Reinvented incandescent light bulb offers 21st-century efficiency

Reinvented incandescent light bulb offers 21st-century efficiency

Researchers at MIT (Cambridge, MA) have built a more energy-efficient incandescent light bulb that combines "the warm look of traditional light bulbs with 21st-century energy efficiency."
By eeNews Europe


The work is in the field of "nanophotonics" and while the focus of the research was on light bulb emission, it may also have applicability to other energy conversion technologies. The new structure is a conventional in-vacuum filament that has an outer coating or surround of a secondary structure that captures radiation outside the visible – presumably, mostly in the infrared (IR) spectrum – and reflects it back to the filament to be re-absorbed and re-emitted as visible light.

These structures – a form of photonic crystal – are made of Earth-abundant elements and can be made using conventional material-deposition technology. They appear to be acting both as reflector at IR wavelengths and band-pass or high-pass spectral filter, in the visible. The (normally wasted) heat is returned to the filament and is additive with the resistive heating of the electric current in raising the filament temperature.

The reserachers quote theoretical efficiencies of as much as 40% although devices made so far have reached around 6%. That, however, is already comparable with light sources such as some compact fluorescent and present-day LED lamps.

Incandescent bulbs work by heating a thin tungsten wire to temperatures of around 2,700°C. That hot wire emits what is known as black-body radiation, a very broad spectrum of light that provides a warm look and a faithful rendering of all colours in a scene. More than 95% of the energy that goes into them is wasted – most of it as heat. That’s why country after country has banned or is phasing out the inefficient technology. Now, researchers at MIT and Purdue University may have found a way to change all that.

The new findings are reported in the journal Nature Nanotechnology ("Tailoring high-temperature radiation and the resurrection of the incandescent source") by three MIT professors – Marin Soljacic, professor of physics; John Joannopoulos, the Francis Wright Davis Professor of physics; and Gang Chen, the Carl Richard Soderberg Professor in Power Engineering – as well as MIT principal research scientist Ivan Celanovic, postdoc Ognjen Ilic, and Purdue physics professor (and MIT alumnus) Peter Bermel.

The key, say the researchers, is to create a two-stage process. The second step – "recycling" the previously lost energy – makes a dramatic difference in how efficiently the system converts electricity into light.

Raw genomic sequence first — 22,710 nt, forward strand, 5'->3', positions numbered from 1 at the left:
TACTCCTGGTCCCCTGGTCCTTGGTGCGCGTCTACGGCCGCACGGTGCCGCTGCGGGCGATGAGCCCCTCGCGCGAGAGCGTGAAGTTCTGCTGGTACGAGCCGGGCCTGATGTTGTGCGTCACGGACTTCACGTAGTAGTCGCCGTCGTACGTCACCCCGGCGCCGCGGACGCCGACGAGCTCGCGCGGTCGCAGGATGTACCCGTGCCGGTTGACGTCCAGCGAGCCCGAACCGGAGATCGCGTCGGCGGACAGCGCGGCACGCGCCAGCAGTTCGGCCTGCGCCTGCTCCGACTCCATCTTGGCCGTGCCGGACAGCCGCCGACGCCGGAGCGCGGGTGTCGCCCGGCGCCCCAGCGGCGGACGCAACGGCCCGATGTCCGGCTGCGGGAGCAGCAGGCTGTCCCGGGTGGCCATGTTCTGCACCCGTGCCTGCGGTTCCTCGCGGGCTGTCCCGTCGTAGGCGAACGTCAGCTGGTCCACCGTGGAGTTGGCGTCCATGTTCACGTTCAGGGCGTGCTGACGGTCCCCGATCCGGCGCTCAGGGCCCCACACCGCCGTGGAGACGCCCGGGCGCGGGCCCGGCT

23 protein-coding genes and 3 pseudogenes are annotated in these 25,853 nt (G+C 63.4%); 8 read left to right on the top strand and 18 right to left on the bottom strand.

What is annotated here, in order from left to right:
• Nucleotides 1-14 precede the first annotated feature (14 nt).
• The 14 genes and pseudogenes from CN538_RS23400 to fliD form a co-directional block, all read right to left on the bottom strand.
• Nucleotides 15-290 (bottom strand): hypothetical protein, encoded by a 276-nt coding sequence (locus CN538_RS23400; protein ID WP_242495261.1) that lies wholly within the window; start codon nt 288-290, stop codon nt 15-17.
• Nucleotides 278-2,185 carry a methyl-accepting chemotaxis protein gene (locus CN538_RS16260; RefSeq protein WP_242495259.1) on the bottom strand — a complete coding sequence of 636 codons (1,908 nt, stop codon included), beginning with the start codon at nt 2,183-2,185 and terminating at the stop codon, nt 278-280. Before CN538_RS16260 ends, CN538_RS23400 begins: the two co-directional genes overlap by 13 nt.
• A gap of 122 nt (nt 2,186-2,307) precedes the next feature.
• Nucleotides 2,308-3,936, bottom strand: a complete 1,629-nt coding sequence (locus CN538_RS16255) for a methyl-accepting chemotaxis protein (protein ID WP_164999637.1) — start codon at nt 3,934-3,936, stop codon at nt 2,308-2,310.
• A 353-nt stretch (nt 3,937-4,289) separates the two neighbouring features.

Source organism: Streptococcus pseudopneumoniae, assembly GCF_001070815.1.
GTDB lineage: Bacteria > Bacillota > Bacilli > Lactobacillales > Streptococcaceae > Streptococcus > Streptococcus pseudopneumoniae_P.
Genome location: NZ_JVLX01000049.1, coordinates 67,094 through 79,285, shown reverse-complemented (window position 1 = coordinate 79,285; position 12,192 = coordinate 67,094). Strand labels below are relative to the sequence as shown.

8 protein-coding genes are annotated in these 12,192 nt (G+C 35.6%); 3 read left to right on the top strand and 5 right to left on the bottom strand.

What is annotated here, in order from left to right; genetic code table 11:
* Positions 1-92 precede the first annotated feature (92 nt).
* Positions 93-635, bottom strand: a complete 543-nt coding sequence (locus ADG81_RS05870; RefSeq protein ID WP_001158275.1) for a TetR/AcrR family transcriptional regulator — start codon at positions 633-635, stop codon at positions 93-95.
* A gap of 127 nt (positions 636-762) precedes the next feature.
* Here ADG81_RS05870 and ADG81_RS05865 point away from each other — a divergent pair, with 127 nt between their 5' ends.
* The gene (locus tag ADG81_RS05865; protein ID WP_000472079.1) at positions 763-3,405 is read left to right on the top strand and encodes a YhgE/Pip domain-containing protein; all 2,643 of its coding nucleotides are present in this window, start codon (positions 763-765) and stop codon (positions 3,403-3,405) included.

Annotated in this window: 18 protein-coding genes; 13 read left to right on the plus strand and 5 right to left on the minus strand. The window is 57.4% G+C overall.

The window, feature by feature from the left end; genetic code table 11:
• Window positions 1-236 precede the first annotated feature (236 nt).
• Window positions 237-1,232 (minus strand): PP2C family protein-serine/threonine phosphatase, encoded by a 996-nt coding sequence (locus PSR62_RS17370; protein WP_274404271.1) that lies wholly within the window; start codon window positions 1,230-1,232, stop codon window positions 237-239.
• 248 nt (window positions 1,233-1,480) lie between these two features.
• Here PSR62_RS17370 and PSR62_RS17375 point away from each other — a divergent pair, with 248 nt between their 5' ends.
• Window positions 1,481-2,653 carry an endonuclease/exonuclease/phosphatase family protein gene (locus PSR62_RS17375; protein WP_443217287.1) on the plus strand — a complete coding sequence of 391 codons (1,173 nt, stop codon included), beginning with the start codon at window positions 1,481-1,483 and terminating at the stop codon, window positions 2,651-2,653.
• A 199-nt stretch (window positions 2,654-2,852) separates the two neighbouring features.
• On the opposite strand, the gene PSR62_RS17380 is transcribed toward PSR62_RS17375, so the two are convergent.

One quantity that characterises a lighting source is the so-called luminous efficiency, which takes into account the response of the human eye. Whereas the luminous efficiency of conventional incandescent lights is between 2% and 3%, that of fluorescents (including CFLs) is between 7% and 15%, and that of most compact LEDs between 5% and 15%. The new two-stage incandescents could reach efficiencies as high as 40%, the team says.

The first proof-of-concept units made by the team do not yet reach that level, achieving about 6.6% efficiency. But even that preliminary result matches the efficiency of some of today’s CFLs and LEDs, they point out. And it is already a threefold improvement over the efficiency of today’s incandescents.

One key to their success was designing a photonic crystal that works for a very wide range of wavelengths and angles. The photonic crystal itself is made as a stack of thin layers, deposited on a substrate.

"When you put together layers, with the right thicknesses and sequence," says Ilic, you can get very efficient tuning of how the material interacts with light. In their system, the desired visible wavelengths pass right through the material and on out of the bulb, but the infrared wavelengths get reflected as if from a mirror. They then travel back to the filament, adding more heat that then gets converted to more light. Since only the visible ever gets out, the heat just keeps bouncing back in toward the filament until it finally ends up as visible light.

The technology involved has potential for many other applications besides light bulbs, Soljacic says. The same approach could "have dramatic implications" for the performance of energy-conversion schemes such as thermo-photovoltaics. In a thermo-photovoltaic device, heat from an external source (e.g., chemical, solar, etc.) makes a material glow, causing it to emit light that is converted into electricity by a photovoltaic absorber.

"LEDs are great things, and people should be buying them," says Soljacic. "But understanding these basic properties" about the way light, heat, and matter interact and how the light’s energy can be more efficiently harnessed "is very important to a wide variety of things."

He adds that "the ability to control thermal emissions is very important. That’s the real contribution of this work." As for exactly which other practical applications are most likely to make use of this basic new technology, he says, "it’s too early to say."

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